I think The Gates are a beautiful installation, remarkable in scale and execution. Walking through them in the sunshine results in an ever-changing, saffron-tinted scene with beautiful Central Park in the background. Because The Gates cover the paved walkways, they encourage, they beg you to walk around and explore, and to interact with the rest of the people in the park.

I don't remember the last time I walked past so many people in the park discussing art, nor do I remember seeing so many people walking around the park smiling. I'm a little tired of seeing photos of the gates, but that is another issue.

If the little room covered in gold leaf at The Whitney is art, surely The Gates qualify, too.

Most of Central Park is a construct. Nearly every hill and dale, most trees and streams were consciously placed there during the park's construction. It is kept groomed and clean by a small army of people. Central Park is a place of nature, but by no means is it "natural." I don't run around during the Christmas holidays screaming at people for desecrating the natural beauty of their rhododendron bushes, much as I'm able to appreciate how the orange plastic gates look nice in the wintry park. I think the gates are beautiful in the park, and I'll be glad when they are gone. I don't find these two ideas incongruous.

I must admit: I really like Crunk Juice. A very well-done album. Even if he is from Atlanta.

Barbara Boxer receives 4,500 roses for Valentine's Day. Nice.

CBGB my be priced out of The Bowery. That is fucking sick.

The East Village and the Lower East Side need a strong neighborhood association with better control over development. It is turning into a shit socialite scene down there.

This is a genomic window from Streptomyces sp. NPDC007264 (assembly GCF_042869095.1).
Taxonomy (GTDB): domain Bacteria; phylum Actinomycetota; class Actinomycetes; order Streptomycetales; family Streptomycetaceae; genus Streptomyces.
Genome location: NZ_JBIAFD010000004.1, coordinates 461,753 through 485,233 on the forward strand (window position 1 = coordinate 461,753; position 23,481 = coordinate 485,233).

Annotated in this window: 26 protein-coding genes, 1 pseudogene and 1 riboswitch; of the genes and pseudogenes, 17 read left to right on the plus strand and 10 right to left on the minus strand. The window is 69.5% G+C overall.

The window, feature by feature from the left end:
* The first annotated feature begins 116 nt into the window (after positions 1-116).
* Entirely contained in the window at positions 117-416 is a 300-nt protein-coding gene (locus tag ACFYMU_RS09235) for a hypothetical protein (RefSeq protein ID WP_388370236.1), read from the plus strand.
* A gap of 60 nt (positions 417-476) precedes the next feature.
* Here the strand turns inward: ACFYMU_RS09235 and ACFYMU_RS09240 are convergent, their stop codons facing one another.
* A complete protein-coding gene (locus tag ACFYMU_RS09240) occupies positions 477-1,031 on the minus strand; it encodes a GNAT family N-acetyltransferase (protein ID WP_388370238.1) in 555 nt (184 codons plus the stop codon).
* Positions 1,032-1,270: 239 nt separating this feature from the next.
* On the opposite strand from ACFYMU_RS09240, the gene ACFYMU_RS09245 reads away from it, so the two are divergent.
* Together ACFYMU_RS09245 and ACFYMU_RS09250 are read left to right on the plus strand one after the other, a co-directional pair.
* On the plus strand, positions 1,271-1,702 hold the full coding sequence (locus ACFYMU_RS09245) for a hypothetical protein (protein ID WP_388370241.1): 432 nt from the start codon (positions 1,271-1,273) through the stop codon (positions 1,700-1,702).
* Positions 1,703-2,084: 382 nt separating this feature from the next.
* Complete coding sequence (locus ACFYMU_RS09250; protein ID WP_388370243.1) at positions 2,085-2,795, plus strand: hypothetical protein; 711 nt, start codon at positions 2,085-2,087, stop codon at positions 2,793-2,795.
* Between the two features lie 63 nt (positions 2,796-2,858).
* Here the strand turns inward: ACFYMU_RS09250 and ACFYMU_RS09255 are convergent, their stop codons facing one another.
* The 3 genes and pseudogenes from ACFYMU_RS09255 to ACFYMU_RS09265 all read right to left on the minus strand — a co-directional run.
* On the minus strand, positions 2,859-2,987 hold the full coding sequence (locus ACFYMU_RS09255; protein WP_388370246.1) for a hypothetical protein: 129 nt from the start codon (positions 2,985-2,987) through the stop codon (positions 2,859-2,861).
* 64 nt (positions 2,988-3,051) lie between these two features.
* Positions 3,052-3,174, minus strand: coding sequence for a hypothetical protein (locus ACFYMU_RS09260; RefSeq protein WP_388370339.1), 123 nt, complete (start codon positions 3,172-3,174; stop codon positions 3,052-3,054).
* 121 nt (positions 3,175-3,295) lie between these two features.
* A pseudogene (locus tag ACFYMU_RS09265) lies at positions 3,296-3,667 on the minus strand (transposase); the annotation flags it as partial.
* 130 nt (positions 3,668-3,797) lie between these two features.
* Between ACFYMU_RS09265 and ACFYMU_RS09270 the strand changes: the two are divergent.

My boss just sent out a memo. He clearly ran it through a spell checker, accepting all suggested changes without noticing they were completely wrong. Several team members' names were corrected, one of which resulted in "Jalap Baccarat."

That is so wrong.

Beware of spell checkers.

Monday, February 14, 2005

Epson has released a new printer: the Stylus Photo R1800. 8-Color pigment ink set, 13" wide prints, estimated $550 price.

Looks really nice.

February occurred later on the ancient Roman calendar than it does today, so Lupercalia was held in the spring and regarded as a festival of purification and fertility.  Each year on February 15, the Luperci priests gathered on Palantine Hill at the cave of Lupercal. Vestal virgins brought sacred cakes made from the first ears of last year's grain harvest to the fig tree. Two naked young men, assisted by the Vestals, sacrificed a dog and a goat at the site. The blood was smeared on the foreheads of the young men and then wiped away with wool dipped in milk.

The youths then donned loincloths made from the skin of the goat and led groups of priests around the pomarium, the sacred boundary of the ancient city, and around the base of the hills of Rome. The occasion was happy and festive. As they ran about the city, the young men lightly struck women along the way with strips of the goat hide. This act supposedly provided purification from curses, bad luck, and infertility. It is from these implements of purification, or februa, that the month of February gets its name.

The Lupercalia festival lived on long after Palentine Hill became the seat of the powerful city, state and empire of Rome. Roman armies took the Lupercalia customs with them as they invaded France and Britain. One of these was a lottery where the names of available maidens were placed in a box and drawn out by the young men. Each man accepted the girl whose name he drew as his love - for the duration of the festival, or sometimes  longer.

As Christianity began to slowly and systematically dismantle the pagan pantheons, it frequently replaced the festivals of the pagan gods with more ecumenical celebrations. It was easier to convert the local population if they could continue to celebrate on the same days... they would just be instructed to celebrate different people and ideologies.

Lupercalia, with its lover lottery, had no place in the new Christian order. In the year 496 AD, Pope Gelasius did away with the festival of Lupercalia, citing that it was pagan and immoral. He chose Valentine as the patron saint of lovers, who would be honored at the new festival on the fourteenth of every February. The church decided to come up with its own lottery and so the feast of St. Valentine featured a lottery of Saints. One would pull the name of a saint out of a box, and for the following year, study and attempt to emulate that saint.

Some people think The Gates are ugly.

click for high-res

Surely there are worse offenses to the eye?